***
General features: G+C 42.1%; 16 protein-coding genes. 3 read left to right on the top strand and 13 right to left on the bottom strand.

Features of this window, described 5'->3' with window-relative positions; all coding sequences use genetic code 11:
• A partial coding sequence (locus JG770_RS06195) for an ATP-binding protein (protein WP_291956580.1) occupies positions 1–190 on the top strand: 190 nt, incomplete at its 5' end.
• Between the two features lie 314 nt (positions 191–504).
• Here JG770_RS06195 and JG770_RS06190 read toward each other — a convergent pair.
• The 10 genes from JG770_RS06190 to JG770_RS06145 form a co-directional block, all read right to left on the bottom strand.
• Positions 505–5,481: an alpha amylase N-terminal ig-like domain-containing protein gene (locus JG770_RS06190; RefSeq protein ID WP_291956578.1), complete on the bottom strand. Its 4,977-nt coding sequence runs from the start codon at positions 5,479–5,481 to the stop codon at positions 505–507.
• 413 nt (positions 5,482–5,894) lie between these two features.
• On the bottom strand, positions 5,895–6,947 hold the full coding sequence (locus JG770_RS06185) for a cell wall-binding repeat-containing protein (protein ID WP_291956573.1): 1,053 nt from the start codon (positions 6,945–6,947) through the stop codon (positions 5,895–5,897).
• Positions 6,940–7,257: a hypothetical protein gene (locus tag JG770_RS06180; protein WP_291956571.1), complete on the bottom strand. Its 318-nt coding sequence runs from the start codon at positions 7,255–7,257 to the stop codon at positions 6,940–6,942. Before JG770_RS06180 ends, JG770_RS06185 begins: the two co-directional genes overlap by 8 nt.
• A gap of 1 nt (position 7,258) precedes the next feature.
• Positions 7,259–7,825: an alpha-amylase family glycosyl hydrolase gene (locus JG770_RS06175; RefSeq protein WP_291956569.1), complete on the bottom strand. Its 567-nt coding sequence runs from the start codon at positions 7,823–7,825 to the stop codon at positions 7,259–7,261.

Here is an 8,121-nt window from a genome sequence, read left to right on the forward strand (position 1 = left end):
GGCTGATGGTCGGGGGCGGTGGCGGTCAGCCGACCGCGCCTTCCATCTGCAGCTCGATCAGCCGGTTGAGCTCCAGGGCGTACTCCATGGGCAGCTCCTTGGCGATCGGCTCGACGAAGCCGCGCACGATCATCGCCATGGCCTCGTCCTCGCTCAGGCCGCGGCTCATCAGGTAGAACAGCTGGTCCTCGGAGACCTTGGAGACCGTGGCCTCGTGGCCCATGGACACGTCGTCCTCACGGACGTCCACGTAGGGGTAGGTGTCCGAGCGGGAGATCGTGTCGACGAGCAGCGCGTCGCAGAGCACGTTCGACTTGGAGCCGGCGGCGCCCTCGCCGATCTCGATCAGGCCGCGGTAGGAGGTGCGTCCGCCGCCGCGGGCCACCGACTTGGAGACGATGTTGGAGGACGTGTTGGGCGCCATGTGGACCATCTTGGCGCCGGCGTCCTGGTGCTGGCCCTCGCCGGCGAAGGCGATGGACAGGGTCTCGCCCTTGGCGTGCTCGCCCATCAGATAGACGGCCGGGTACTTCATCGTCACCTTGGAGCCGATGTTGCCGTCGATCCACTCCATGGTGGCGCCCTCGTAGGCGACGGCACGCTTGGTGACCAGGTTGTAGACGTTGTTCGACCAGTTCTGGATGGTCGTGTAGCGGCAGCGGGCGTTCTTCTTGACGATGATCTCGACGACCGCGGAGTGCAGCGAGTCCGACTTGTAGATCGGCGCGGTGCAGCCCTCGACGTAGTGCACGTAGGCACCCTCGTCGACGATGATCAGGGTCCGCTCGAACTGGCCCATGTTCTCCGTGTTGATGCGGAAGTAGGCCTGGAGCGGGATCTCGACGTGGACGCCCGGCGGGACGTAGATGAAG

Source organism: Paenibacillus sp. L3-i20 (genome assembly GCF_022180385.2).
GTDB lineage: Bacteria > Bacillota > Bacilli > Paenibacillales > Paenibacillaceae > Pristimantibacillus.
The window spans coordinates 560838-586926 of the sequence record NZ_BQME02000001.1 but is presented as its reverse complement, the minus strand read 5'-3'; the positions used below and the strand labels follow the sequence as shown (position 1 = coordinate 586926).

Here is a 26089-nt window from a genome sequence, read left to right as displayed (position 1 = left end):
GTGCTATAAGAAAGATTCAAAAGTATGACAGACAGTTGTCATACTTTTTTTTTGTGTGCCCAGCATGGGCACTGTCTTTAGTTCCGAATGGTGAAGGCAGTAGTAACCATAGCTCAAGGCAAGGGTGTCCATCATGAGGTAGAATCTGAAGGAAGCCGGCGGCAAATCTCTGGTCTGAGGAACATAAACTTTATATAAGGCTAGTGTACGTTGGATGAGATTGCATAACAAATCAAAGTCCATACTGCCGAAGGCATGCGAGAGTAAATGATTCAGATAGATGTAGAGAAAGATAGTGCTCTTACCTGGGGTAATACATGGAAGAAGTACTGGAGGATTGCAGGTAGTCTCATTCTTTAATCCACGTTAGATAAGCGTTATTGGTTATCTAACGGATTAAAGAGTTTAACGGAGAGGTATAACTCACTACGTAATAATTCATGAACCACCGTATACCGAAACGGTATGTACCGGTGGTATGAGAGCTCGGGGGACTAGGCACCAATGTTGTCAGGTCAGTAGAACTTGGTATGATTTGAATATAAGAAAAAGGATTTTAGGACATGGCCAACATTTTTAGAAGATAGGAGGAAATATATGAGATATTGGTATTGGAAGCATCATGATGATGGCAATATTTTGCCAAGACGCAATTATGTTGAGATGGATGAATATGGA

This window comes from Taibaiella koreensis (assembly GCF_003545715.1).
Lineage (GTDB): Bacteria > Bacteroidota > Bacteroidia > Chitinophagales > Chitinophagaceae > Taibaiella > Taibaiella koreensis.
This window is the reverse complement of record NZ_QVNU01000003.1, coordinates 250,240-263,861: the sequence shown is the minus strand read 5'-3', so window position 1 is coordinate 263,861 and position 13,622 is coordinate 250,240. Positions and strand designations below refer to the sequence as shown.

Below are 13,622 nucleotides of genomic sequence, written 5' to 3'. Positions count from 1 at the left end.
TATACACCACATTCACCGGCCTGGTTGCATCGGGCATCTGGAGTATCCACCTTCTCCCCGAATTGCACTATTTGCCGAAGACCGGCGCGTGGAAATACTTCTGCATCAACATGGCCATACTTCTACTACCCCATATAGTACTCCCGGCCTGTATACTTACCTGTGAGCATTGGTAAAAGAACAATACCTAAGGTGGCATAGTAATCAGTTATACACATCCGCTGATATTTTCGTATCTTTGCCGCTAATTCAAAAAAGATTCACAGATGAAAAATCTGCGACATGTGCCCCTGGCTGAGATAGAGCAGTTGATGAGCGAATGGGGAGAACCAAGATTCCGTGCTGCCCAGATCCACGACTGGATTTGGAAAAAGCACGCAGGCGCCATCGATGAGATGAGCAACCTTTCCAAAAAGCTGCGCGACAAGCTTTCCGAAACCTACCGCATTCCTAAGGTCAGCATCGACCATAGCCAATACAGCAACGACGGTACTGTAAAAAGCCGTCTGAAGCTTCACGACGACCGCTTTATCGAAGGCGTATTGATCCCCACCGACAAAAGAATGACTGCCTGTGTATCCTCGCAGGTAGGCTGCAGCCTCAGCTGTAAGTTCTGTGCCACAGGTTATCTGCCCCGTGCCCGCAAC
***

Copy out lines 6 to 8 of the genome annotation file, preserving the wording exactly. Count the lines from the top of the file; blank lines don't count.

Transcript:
• The 10 genes from JG770_RS06190 to JG770_RS06145 form a co-directional block, all read right to left on the bottom strand.
• Positions 505–5,481: an alpha amylase N-terminal ig-like domain-containing protein gene (locus JG770_RS06190; RefSeq protein ID WP_291956578.1), complete on the bottom strand. Its 4,977-nt coding sequence runs from the start codon at positions 5,479–5,481 to the stop codon at positions 505–507.
• 413 nt (positions 5,482–5,894) lie between these two features.